Should Try This
Paul S. Koch, M.D.
When you're surrounded by a loving wife, adoring kids, and loyal workers, all shouting in unison that you have become a big grouch and would you please go off and get some rest, you might be tempted to wonder why they treat you so shabbily. Is it your fault that the practice cannot survive without you, and unless you attend to all patients every waking moment it will become a shambles? Don't they see that if you weren't available to evaluate that case of pink eye, it might have been misdiagnosed as red eye, blue eye, or cockeye?
Still, when faced with the family and working ranks united in rebellion, you pause and consider. Maybe life would go on if you slipped away for a couple of hours, or even took off an entire day, you admit. Peering at angry faces you agree to a few days, even a long weekend away, but could you at least take your journals to read? Then, once you suspect that they have, in desperation, tainted your food in order to force some rest, albeit in a hospital, the wisest among you will finally concede defeat and agree to yield to their best intentions, stubborn blockheads that they may be.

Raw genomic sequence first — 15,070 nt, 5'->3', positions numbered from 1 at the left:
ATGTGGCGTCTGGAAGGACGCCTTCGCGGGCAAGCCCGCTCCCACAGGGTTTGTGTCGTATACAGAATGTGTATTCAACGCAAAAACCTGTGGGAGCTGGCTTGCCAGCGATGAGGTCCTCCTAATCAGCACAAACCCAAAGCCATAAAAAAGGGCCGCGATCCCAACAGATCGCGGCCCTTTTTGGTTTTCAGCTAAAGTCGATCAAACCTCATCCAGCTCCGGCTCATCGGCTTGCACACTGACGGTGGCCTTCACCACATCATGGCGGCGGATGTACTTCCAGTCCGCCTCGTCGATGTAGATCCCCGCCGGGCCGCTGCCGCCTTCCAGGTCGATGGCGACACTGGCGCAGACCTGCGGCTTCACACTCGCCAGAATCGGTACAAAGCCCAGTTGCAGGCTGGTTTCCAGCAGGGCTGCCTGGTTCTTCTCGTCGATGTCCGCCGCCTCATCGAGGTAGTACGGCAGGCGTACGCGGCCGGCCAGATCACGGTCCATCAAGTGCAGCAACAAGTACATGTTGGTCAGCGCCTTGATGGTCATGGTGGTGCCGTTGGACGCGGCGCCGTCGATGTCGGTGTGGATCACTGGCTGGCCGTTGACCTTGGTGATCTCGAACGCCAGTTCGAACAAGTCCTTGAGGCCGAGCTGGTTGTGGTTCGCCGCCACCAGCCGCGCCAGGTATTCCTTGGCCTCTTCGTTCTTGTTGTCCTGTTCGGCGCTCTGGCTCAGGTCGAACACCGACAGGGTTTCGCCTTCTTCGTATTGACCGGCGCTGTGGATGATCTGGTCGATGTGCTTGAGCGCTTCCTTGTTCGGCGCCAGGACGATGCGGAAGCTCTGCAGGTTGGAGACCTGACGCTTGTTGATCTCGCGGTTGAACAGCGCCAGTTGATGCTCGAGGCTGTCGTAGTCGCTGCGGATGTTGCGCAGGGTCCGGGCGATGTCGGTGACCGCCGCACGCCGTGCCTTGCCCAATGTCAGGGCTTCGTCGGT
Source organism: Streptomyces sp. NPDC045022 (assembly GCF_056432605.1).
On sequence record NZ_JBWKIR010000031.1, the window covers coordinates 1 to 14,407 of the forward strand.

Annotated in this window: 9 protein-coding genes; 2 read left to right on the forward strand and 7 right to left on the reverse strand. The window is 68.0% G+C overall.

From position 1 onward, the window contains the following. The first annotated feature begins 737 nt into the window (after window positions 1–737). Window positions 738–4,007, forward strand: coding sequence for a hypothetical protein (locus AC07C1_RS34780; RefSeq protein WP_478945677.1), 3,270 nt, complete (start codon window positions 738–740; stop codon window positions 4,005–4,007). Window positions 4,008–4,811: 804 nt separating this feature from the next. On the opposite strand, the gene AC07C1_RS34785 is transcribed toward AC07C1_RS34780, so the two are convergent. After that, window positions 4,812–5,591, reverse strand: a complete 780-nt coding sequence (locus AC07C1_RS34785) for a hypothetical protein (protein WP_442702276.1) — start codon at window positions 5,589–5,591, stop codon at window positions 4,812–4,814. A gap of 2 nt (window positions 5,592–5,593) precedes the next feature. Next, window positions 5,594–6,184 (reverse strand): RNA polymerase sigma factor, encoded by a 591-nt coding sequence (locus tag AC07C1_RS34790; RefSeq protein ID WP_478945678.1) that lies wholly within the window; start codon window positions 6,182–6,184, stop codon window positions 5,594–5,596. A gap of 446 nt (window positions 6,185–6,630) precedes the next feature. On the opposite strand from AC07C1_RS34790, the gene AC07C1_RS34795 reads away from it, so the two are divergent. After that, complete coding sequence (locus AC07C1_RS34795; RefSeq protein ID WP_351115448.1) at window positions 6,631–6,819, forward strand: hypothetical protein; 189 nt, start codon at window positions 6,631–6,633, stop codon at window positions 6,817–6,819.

Last spring I beat them to the punch. Sensing revolution at home and in the office, I spread out the summer calendar and checked out the weeks the kids would be home from school. There were ten, so I marked off five. Five weeks to work, five to wish I were. Then, of the five to work, there's no real reason to work on Fridays is there? Gone. Now I was down to five four-day weeks. Toss out a few holidays and suddenly I was due to work only 17 days the entire summer. Could my world, could my practice survive without me? Could my family bear to see me that much?
Whistling While I Work
Yep. World survived. Practice thrived. Family reconnected. And I realized I waited too long to do it. I won't wait too long to do it again. I'm working hard now to get the bills paid, but who cares? I'm an all-around happier fellow who still irritates people, this time by his singing and whistling at work. Gee, it's
Ophthamology Management, Issue: October 2003